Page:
A new study has revealed the need for changes within the apprenticeship system!

According to the research, hundreds of thousands of new workers will need to enter the construction industry in the next five years. This is in order to combat the current shortage that threatens the possibility of meeting the demand for infrastructure and housing.

The study was conducted for the Construction Industry Federation by the Dublin Institute of Technology. They found that almost nine out of ten building companies are facing workforce issues. Specifically, they are struggling to hire new, qualified tradespeople.

Therefore, the report is urging that the government to do something about this. They are asking that steps are put in place to alter the current apprenticeship programmes. The study recommended the introduction of “zero rating”, pay-related, social insurance contributions for employers. This would be for any employer hiring an apprentice in the trades where there are severe shortages.

Specifically, the most hard hit sectors are those classed as the “wet trades”.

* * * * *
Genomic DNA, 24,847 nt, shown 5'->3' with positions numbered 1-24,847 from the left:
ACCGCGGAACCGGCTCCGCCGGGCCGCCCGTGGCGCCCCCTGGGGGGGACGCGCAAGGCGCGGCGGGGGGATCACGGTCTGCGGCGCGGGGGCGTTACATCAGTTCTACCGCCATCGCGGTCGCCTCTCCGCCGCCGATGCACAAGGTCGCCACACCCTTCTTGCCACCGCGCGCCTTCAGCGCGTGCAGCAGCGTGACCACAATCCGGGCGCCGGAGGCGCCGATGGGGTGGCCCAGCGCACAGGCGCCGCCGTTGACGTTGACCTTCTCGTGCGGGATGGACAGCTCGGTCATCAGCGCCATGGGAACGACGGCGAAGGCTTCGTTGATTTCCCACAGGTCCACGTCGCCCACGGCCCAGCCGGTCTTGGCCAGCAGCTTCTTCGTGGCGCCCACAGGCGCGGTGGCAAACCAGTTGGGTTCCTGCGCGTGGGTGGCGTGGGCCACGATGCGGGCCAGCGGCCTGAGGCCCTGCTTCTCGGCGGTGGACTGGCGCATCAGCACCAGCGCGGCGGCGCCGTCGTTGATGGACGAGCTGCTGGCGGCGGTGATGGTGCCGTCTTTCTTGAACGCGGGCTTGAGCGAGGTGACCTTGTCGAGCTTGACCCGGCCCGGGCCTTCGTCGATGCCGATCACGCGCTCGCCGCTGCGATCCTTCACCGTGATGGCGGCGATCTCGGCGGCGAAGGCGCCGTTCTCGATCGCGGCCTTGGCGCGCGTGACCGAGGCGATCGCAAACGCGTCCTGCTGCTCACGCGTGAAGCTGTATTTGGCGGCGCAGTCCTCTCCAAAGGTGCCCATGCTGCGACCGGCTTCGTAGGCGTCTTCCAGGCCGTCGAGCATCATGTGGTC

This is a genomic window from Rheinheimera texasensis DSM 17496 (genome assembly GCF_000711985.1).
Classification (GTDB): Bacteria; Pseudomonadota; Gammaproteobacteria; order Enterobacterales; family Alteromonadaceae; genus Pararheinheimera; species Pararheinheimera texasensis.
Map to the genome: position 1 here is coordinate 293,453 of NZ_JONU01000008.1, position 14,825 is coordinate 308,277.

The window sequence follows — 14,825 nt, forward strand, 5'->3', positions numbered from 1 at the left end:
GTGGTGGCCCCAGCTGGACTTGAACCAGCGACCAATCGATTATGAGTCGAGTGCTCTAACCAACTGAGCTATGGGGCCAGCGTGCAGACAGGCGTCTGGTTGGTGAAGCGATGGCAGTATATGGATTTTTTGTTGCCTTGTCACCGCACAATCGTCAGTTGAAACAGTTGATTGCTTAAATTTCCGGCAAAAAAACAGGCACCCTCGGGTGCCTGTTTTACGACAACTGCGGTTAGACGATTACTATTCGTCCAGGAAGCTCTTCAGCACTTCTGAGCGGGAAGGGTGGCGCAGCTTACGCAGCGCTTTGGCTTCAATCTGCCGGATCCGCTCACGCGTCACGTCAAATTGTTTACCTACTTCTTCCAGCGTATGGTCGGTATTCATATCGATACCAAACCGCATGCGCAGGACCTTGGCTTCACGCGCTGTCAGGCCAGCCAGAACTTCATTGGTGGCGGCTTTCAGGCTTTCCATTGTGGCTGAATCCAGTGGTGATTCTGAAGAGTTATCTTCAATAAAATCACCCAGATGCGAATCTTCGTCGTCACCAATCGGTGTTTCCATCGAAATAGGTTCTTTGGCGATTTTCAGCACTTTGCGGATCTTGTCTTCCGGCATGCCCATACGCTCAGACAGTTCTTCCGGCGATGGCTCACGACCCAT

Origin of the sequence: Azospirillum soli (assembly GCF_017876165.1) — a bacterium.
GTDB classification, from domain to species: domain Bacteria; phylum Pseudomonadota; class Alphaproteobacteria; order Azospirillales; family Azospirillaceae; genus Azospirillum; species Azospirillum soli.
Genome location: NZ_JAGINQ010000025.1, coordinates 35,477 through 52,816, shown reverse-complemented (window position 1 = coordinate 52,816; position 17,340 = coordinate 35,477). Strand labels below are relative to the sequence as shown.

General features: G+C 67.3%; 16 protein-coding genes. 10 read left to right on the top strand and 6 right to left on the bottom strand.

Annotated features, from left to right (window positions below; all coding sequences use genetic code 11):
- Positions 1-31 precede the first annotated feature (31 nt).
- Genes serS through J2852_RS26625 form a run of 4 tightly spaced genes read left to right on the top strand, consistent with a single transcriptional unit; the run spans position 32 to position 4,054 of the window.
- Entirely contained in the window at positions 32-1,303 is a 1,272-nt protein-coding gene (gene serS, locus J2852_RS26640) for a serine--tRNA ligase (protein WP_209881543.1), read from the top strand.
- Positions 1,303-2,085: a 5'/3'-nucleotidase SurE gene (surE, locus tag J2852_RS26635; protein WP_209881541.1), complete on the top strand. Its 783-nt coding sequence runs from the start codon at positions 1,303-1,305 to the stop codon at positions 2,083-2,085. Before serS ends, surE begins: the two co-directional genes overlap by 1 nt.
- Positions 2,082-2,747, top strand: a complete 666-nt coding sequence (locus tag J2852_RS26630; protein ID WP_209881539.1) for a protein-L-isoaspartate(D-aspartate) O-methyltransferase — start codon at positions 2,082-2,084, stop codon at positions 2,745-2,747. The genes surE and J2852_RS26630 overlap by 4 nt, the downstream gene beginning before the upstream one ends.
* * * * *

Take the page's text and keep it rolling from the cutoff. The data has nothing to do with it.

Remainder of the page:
Alongside this, they are also asking that grants are offered for apprenticeships too. At least until the skills shortage has been resolved anyway.

The quality of apprenticeship programmes has also been discussed.  It has been asked that the amount of time apprentice’s spend gaining on site training should also be reviewed. In fact, it was found that 90% of construction courses are “dead end training”. This is due to training being classroom based, and not practical. Take a look at the full report on this here.

Alongside this, it was also stated that more active marketing also needs to be done across the industry to encourage young people to the sector. Not only that, but apprenticeships are beneficial for both students and employers. Specifically, research has found that homeowners are more likely to hire a builder if they have an apprentice.

So, it’s a win win situation. Young people get to learn a trade, and begin their careers. And employers also get to reap the benefits too. Take a look at the statistics behind this here.

But, what do you think? Does there need to be changes to the apprenticeship system? Is more on site training needed? Let us know what you think in the comments below.

Source: www.irishtimes.com

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